Virginia Woolf here:
“Considering how common illness is, how tremendous the spiritual change that it brings, how astonishing, when the lights of health go down, the undiscovered countries that are then disclosed, what wastes and deserts of the soul a slight attack of influenza brings to light…it becomes strange indeed that illness has not taken its place with love, battle, and jealousy among the prime themes of literature. Novels, one would have thought, would have been devoted to influenza; epic poems to typhoid; odes to pneumonia, lyrics to toothache. But no; … literature does its best to maintain that its concern is with the mind; that the body is a sheet of plain glass through which the soul looks straight and clear.”
It is over: she is dressed, steps gently and decently down from the table, looks for James; then, turning to the surgeon and the students she curtsies—and in a low, clear voice, begs their pardon if she has behaved ill. The students—all of us—wept like children; the surgeon happed her up.
–John Brown describing a nineteenth-century mastectomy
This short piece lives now at Fictionaut. I wrote this originally for this site many many years ago (2005ish?) and it was much shorter, maybe 300 words. (It’s 633 now.) It’s a sort of “memoir” but not really. It’s fiction. But then again, isn’t all memoir fiction. Isn’t it?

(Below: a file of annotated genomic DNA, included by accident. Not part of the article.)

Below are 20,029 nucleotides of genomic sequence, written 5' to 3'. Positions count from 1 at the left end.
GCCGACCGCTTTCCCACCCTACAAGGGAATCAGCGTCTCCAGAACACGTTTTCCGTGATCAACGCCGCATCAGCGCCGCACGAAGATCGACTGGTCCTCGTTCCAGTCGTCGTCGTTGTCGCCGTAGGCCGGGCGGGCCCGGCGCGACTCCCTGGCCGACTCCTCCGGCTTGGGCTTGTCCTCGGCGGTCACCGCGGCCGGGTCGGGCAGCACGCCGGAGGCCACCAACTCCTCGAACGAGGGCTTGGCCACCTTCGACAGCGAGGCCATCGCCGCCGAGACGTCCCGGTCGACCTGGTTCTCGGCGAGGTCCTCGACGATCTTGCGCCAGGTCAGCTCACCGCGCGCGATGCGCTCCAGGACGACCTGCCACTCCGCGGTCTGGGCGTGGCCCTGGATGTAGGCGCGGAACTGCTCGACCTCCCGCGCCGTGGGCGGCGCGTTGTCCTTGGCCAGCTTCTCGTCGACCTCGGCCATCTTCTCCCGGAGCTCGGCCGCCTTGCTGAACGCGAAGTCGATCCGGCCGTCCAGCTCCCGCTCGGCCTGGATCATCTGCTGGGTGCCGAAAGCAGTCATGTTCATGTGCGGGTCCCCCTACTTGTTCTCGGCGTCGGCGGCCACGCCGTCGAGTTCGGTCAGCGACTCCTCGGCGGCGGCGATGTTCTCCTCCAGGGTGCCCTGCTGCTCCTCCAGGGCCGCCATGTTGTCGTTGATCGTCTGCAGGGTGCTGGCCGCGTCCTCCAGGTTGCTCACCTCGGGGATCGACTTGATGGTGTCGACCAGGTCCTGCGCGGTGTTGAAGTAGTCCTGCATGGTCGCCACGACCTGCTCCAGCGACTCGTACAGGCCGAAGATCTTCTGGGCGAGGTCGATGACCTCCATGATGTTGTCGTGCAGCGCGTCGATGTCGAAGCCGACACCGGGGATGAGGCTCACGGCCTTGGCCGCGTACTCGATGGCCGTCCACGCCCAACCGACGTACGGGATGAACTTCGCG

I was lucky enough to tour Romania by car at a very young age, before I left it for good in my 10th year alive. It’s a beautiful country geographically. Although I haven’t been back since I left at the very end of 1979, it’s definitely a land that needs to be seen by more people. A simple Google image search will yield wonders; it’s a cross between Germanic influence, Greek influence, Roman influence, and Middle Eastern motifs…even in cuisine…and better yet, even in the salaciousness of our curse words.
To this day what strikes me about having briefly lived in a communist regime were the contradictions. We were an atheist country, yet it was littered with Orthodox monasteries. Priests were informers, yet people still went to church and lit candles. Maybe they wanted to be heard. The Marxist doctrine was about sharing, yet everyone fought like mad to survive…everyone for himself. Everyone (or nearly everyone) informed on one another. Sons on fathers, fathers on sons. People lined up in queues and had no idea what stores were selling. Usually it was nothing. Or they ran out of whatever little they had. But citizens lined up for that, too. Nothing was often worth waiting in long lines for.
One day I’ll go back; I owe it to my daughter and my wife. Before I get to east Europe, though, there are many many other countries I’d like to see. And therein lies the problem. My country’s geographic location puts it at a disadvantage with me.
Anyway, I hope you enjoy the piece.